Growing vegetables from seed
Here we are in early May and while it’s unseasonably cold you might be asking yourself if you still have time to start a vegetable garden from seed. Lucky for you the answer is YES! While it may be a little late to start seedlings inside, there are a multitude of options to fill your garden plot that will keep you harvesting long into the fall.
My first recommendation is a timeless favorite. Beans, beans the magic fruit. The more you eat the more you… feel great because you grew them yourself and harvested them at the peak of freshness! There are literally hundreds of varieties of beans from ‘Rattlesnake’ pole beans and Asian long beans, to ‘Scarlet’ Runner Beans and ‘Provider’ bush beans. They all have the same basic requirements of full sun, and moderate water. These guys grow quickly so you can look for sprouts in about a week’s time after planting, sometimes sooner if we get a warm day. The only trick with beans is harvesting. Be vigilant and try them at different stages. Some people prefer the pencil thin young beans that are so sweet they can be eaten right off the vine while others prefer to leave them on the plant to harvest dry and add to savory winter soups. The choice is yours!
My second recommendation is a big bossy plant with lots to offer. Who doesn’t love squash? You? That’s ok, there are ornamental and luffa gourds that might suit you better. They’re all in the same family and are a lot of fun to watch as they stretch across the ground in their rumbly tumbly fashion. However, there are a few plants that seem to fare better against squash bugs and the dreaded squash vine borer. For summer squash I’d recommend early straight neck yellow squash or lemon squash. In the winter squash category most plants in the moschata species will show resistance to vine borers and diseases. The most popular of this group is the butternut squash but a quick internet search on the Baker Creek website will ignite your imagination and the possibilities of a fall/winter feast or a spectacular center piece on your mantle.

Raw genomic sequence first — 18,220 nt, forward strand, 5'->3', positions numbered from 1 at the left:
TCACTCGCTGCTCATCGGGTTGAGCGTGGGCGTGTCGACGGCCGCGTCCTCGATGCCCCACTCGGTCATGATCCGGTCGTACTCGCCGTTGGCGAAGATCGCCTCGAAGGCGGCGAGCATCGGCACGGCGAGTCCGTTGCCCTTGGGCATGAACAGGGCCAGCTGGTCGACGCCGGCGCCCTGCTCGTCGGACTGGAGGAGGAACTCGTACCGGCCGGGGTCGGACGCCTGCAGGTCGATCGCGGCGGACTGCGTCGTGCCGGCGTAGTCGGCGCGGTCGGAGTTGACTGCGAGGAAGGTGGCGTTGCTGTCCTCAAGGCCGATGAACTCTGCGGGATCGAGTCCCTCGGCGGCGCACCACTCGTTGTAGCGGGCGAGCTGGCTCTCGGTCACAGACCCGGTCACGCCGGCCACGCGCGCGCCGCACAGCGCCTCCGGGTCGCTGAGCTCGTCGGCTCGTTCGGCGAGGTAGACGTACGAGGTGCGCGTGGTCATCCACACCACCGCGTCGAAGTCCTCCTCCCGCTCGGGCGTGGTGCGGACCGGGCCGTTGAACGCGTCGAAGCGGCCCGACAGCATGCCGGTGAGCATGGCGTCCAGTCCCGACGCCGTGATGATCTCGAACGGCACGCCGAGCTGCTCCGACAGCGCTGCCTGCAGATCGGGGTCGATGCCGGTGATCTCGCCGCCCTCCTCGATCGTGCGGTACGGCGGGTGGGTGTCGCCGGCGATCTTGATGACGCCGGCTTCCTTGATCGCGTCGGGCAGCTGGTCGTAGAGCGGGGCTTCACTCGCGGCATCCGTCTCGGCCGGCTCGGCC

My final recommendation would be, drum roll please… herbs! There are so many herbs that are extremely quick and easy to grown from seed. Basil, parsley, and dill to name a few favorites are fast growers that will add a fresh zip to any recipe. For the most part these plants don’t have trouble with pests and also don’t mind being planted late in the season. Put them in with your tomatoes for a boost in flavor or add them to your flower garden to shelter beneficial insects. You can’t loose with these delicious beauties and if you’re lucky, they’ll self-seed for you to enjoy another season.
The time to garden is now so pull out your overalls and sharpen your shovel. Let this be the year you find a different kind of success in the garden. It could be the year you go out into the yard and find not just flowers and turf, instead you find fresh food and beautiful produce. Happy gardening to you all, and good luck!